The National Academies report, “Rising Above the Gathering Storm,” warns that unless we do something about our children’s deteriorating international standings in math and science, America’s going to lose what’s left of its technological edge. Only one-third of fourth and eighth graders in the United States, and less than twenty percent of twelfth graders, reached proficiency in math and science in 2005. It seems the No Child Left Behind Act forgot a few kids along the way.
Blame goes around easily enough, but solutions lag behind a lap or two. Parents blame the teachers; teachers blame home lives; many just blame the system itself. Our public educational facilities are out-of-date, overcrowded, and rampant with financial favoritism second grade go math. Part of the problem is uneven taxation: a percentage of public school funding is sourced from local property taxes. What happens, then, to schools supported by neighborhoods with low property values? This issue jumps in and out of the media spotlight, but in all actuality, it’s a chronic problem. Innumerable inner-city schools really are criminally, persistently deprived, while many suburban facilities are equipped with the latest and greatest. The questions surrounding racial bias, then, are only a short sidestep away. Areas of low property value are often inhabited by minorities, who, in turn, receive less school funding and suffer higher dropout rates. Those who complete fewer years of schooling tend to get stuck in lower income jobs, are unable to purchase higher priced properties, send their kids to the neighborhood (lower income) schools – and so the merry-go-round spins again.
Gerardo Gonzalez, dean of the Indiana University School of Education, and a minority himself, believes educational equality is at the very foundation of today’s civil rights’ debates. Gonzalez heads a program that provides the largest number of teachers for Indiana schools and is the third largest provider of teachers for the United States.
“Education is the great equalizer in a democratic society, and if people are not given access to quality education, then what we are doing is creating an underclass of people who will ultimately challenge our very way of life,” said Gonzalez. “…I think the civil rights question of our nation today is that of access to a quality education. The lower class – many of whom are people of color – are disproportionately represented among drop-outs and…other social pathologies. The means by which those populations can have a chance to be successful and address some of their problems is through education. So we are talking about ensuring access to a quality education for all children.”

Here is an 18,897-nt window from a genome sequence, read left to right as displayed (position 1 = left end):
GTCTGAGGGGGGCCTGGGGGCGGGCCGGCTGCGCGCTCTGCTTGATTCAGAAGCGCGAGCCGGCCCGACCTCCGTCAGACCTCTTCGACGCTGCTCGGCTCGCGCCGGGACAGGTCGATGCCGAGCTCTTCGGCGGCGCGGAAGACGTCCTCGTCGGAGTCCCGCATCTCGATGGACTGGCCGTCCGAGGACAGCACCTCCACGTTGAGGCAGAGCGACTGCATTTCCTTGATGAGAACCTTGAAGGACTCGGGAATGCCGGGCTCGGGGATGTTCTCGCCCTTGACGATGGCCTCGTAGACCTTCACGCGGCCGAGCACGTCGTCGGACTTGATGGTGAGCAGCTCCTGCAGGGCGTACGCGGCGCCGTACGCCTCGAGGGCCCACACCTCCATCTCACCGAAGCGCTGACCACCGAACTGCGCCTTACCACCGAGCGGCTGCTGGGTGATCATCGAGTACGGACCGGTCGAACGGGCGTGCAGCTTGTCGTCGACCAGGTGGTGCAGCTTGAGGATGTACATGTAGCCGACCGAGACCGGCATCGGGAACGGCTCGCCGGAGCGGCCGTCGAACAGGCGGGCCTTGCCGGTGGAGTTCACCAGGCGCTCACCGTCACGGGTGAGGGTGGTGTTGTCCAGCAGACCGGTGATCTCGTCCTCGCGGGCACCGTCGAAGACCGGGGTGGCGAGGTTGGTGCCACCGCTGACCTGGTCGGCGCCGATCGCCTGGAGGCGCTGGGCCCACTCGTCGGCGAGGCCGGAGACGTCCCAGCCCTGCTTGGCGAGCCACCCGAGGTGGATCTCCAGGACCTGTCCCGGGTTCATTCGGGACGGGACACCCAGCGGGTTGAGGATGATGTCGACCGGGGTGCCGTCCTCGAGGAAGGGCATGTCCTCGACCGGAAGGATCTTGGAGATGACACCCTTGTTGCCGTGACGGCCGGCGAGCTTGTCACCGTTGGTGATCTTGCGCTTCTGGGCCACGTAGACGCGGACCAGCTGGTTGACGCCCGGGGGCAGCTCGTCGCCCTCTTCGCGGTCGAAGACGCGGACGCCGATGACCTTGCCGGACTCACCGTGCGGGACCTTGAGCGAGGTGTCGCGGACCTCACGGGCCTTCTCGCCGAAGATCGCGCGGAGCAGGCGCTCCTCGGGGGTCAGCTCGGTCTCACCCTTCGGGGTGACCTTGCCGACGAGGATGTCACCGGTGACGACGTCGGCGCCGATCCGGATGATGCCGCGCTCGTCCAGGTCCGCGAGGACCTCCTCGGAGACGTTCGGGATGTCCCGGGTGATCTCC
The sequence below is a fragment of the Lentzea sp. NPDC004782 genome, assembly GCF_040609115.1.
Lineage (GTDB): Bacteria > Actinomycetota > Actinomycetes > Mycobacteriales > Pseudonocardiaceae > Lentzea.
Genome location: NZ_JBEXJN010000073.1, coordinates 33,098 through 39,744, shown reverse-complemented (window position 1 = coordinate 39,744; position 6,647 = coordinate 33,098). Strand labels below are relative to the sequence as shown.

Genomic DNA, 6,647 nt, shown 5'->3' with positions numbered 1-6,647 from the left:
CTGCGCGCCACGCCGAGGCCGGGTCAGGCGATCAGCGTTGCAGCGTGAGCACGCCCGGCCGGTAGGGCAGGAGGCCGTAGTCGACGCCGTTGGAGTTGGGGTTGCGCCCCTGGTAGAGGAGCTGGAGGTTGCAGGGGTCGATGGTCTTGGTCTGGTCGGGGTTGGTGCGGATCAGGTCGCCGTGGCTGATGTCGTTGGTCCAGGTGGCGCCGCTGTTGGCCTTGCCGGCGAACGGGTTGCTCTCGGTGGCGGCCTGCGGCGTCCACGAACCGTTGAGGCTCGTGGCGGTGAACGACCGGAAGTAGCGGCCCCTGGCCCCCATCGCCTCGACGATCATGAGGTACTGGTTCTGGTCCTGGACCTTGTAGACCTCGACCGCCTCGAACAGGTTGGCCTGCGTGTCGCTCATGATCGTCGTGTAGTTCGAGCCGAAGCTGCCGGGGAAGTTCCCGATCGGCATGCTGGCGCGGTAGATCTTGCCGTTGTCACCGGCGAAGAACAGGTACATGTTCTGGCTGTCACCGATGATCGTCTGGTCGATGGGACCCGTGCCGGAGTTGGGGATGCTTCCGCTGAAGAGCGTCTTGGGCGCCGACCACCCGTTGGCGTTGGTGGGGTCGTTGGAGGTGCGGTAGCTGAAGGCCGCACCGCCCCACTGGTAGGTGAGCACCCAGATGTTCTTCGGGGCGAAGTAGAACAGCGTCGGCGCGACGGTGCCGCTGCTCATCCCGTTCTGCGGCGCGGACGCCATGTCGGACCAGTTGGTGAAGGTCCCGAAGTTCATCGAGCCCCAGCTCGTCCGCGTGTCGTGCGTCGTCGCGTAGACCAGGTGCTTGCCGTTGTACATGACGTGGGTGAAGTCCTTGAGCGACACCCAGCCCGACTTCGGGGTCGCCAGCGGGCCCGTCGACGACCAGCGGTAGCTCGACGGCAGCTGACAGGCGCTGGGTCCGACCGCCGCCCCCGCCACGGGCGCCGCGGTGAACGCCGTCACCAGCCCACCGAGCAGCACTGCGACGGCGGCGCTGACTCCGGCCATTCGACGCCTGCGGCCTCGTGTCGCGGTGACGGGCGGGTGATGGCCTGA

Declining mathematics scores are the ever-present culprits in the majority of these educational issues. America’s international academic standing is in jeopardy, in part, because of our children’s lack of understanding of what has been dubbed the “universal language” – yet another language, it seems, in which Americans aren’t even conversational.
Scoring low on a few math tests is just the beginning, however, for many of these children. Research conducted in 2005 by Johns Hopkins University and the Philadelphia Education Fund revealed that as many as half of all Philadelphia high school dropouts showed signs predicting their early departure from school as early as the sixth grade. Four factors were essential in forecasting these AWOL students: low attendance, poor behavior, failing math, and failing English grades. Other studies reveal that parents’ anxiety about math can dramatically affect their children’s success in the subject. Perhaps math homework should be mandated for everyone, of all ages, just to make sure we get back on par. Maybe, then, our grades would improve.
So if higher marks on the global school scale mean serious math homework, then it should also mean (Dare I say it?) more math help! Schools, parents, and the media are continually blasted for our children’s lackluster performances, but little in the way of practical solutions – or the funding to back them – are actually offered. Go on, Senator, kiss the babies, but what are you going to do when that kid fails his basic subjects because Congress didn’t pay enough attention to the parents’ groups? Classroom teachers can offer their assistance to a certain extent, but they have dozens, if not hundreds, to teach and many pupils find little help at home.